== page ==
Friday, February 19, 2010

This July, the Adoptee Rights Coalition will once again maintain a presence at the National Convention of State Legislatures Annual Summit, lobbying to restore the right of adopted adults to possess a copy of their own original, unaltered birth certificate.
The Coalition's message is clear:

* It is discriminatory to withhold any priviledges afforded all others from a group selected using criteria beyond the affected persons' control.

Many attendees have heard the arguments commonly presented against OBC access - promises of confidentiality, increased abortion / decreased adoption rates, etc.

Again, the message is clear:

* Sealed birth certificates are a recent invention designed to protect the adoptive parents and facilitators (read: Profit$) only, because -
* Sealed birth certificates do NOT protect the confidentiality of the biological parent(s) as they are never sealed upon relinquishment, only as the final step of a successful adoption. Those who age out of the foster care system retain their original birth certificate throughout their life.
* Hard data shows that states with unrestricted OBC access for adult adoptees enjoy higher adoption rates and lower abortion rates than their sealed neighbors.

Thankfully, it seems the opposition is accepting the adoption/abortion figures and seldom cites that argument these days.

Still, 44 States deny adult adoptees all the rights afforded all other law-abiding citizens while expecting them to assume all the responsibilities.

This is simply unfair.

It's not about protecting anyone's privacy. We all want and deserve our own comfortable level of privacy. Laws protecting such privacy are among the oldest on the books of most states, right behind murder and thievery. And, in my experience, adoptees are more acutely aware of privacy issues than the average person.
And most adoptees, myself included, don't need our original birth certificate to locate our biological family.

It's not about searching. At all.

It's about being treated as the responsible, law-abiding, productive, tax-paying citizens we are, supposedly equal under God and the law.

It sounds so simple - "treat everyone equally" - yet it remains an elusive goal for over six million adopted Americans.

Not unobtainable though. Once upon a time, not so long ago, women had few rights, blacks had virtually none.
One day, adoptees will have the same rights women and blacks now enjoy. Because there is a rising tide of adoptees and first mothers - those individuals negatively affected by sealed birth certificates - shouting out the fact that, though they represent two-thirds of the "adoption triad", their wishes have been ignored.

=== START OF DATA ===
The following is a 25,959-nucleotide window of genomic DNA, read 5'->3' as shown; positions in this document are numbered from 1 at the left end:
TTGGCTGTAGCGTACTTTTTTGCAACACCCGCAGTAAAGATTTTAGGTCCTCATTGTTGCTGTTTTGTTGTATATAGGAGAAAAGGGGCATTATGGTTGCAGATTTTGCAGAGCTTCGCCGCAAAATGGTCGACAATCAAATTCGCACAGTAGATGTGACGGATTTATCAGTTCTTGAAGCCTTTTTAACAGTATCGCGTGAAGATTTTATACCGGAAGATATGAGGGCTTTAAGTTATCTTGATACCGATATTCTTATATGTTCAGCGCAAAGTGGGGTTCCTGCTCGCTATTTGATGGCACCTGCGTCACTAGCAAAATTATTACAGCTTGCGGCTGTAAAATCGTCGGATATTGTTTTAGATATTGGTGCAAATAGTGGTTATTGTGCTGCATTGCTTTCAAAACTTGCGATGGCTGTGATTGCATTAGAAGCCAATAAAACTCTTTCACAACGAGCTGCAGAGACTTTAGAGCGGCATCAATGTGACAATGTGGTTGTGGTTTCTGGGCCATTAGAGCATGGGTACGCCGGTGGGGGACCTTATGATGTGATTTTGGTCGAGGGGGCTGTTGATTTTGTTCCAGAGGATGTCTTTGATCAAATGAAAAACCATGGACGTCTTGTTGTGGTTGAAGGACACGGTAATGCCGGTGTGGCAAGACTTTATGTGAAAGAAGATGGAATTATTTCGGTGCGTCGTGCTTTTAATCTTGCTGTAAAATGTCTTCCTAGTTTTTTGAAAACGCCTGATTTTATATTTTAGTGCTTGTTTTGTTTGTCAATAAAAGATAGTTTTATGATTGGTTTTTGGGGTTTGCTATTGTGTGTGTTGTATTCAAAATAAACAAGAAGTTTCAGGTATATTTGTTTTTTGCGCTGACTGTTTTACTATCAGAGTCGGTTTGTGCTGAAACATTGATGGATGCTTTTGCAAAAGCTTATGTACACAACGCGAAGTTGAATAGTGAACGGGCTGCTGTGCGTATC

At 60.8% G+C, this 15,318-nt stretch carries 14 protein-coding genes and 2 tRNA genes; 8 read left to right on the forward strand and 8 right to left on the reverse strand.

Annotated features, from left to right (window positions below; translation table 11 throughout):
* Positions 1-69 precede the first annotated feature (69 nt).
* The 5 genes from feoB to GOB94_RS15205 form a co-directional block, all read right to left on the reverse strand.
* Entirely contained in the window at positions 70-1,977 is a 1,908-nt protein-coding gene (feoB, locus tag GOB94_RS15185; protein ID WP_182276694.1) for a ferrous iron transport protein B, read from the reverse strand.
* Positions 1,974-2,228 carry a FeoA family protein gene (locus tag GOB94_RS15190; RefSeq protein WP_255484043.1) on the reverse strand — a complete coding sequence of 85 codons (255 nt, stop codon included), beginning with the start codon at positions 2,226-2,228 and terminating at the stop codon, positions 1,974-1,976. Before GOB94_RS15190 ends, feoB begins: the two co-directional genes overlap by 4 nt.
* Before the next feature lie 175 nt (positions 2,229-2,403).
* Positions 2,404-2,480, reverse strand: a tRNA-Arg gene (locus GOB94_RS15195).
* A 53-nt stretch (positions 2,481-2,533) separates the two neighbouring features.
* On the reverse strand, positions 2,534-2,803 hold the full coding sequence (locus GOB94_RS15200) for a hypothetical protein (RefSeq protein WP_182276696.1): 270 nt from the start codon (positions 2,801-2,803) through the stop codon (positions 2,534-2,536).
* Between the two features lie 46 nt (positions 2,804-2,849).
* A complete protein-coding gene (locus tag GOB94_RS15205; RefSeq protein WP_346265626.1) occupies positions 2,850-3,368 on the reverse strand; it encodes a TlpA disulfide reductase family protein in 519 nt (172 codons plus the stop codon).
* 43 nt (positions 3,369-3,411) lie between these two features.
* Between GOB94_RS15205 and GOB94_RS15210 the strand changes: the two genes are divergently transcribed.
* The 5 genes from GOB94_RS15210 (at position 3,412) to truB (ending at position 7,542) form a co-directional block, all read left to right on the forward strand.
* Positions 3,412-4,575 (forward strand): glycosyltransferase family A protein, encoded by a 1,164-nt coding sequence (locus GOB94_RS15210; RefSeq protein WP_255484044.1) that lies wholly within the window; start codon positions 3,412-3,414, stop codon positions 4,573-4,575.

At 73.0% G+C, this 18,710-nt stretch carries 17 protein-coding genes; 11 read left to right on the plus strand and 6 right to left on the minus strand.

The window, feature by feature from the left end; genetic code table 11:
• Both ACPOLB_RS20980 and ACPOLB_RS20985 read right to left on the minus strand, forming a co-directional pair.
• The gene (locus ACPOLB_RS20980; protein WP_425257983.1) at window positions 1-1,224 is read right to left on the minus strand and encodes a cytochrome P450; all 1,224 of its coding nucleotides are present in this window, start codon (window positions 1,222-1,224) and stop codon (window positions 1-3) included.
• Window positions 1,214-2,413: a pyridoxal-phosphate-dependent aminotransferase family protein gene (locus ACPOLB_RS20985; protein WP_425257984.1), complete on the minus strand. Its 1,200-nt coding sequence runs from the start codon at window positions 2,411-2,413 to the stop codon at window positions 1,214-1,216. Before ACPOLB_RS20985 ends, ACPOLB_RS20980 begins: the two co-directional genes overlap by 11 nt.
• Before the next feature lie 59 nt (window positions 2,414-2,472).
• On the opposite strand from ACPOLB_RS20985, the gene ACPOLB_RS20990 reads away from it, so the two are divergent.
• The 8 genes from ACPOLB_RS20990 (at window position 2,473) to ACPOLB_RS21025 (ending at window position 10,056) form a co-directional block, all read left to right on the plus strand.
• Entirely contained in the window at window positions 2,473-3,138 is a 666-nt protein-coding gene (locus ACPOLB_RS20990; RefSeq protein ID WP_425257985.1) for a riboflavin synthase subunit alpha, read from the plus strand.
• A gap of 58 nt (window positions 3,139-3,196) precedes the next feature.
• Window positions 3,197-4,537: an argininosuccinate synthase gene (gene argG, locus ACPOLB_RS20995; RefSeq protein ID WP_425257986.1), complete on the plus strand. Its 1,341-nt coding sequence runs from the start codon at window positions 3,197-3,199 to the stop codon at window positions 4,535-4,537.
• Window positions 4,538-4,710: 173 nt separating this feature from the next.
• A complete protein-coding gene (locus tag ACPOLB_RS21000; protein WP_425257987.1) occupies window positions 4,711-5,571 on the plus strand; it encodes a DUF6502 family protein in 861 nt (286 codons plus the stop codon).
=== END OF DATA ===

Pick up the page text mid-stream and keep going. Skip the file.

One can't blame the State Representatives and Senators - most have never truly pondered the issue and long before an access bill shows up on their desk, they are indocrinated by lobbyists and fellow legislators installed by agency effort.

This is where individual effort by constituents becomes valuable. Call, write, email and fax your lawmaker at least monthly to remind them this is an issue dear to you and your voting habits.

This is also where effort by focus groups can be valuable in the right locale.

The NCSL Annual Summit is one of the largest gatherings of State-level lawmakers in the nation. There is no better venue to promote State-mandated OBC access for adult adoptees, period.
Which, of course, explains why the Adoptee Rights Coalition will be there.

The Coalition is a volunteer-run organization with no corporate sponsorship of any kind. All costs are paid for by the organizers and private donors.
Everyone travels on their own dime and the only Coalition costs are the cost of the booth, printing of educational materials, a room for the pre-demonstration sign making party, some sign making supplies, a room for the post-demonstration party, and required permits and insurance for the demonstration.
Unfortunately, none of these items are cheap (with the exception of sign-making supplies). The booth inside the convention center is $1,795.

So I will now make a shameless plea for donations - please help! All donations are gratefully accepted, no amount is too small! The organizers and a couple of generous donors have enabled the Coalition to pay the 50% down on the booth but the remainder is due mid-March or we lose our primo location in the Convention Center.
All money is handled very frugally - the ARC is comprised of working-class people who are masters at squeezing the buffalo. As of 2009, they are a 501(c)4 Corporation and will soon publish financial statements for enquiring minds.

To actively lobby all week long at the NCSL Summit is an attractive proposition for those interested in eliminating OBC discrimination against adoptees.
To acheive it for under $3,000 is an incredible bargain, given the number of lawmakers exposed to our message.

Please click here to donate whatever you can spare via paypal. Alternatively, checks and money orders may be made payable to and mailed to:

Adoptee Rights Coalition
109 E Brown St
Nicholasville, KY 40356

And, of course, the Adoptee Rights Coalition will be staging a demonstration on the opening day of the NCSL Summit to announce our presence and our mission.
An informational meeting and sign-making party will be held the evening before, beginning at 7pm on Saturday, July 24, at the Hampton Inn, 101 E Jefferson St, Louisville KY.
Please plan on attending! It is an incredible opportunity to network with other like-minded individuals active in their own states and to socialize with some of the greatest people you will ever meet.

I hope to see you there.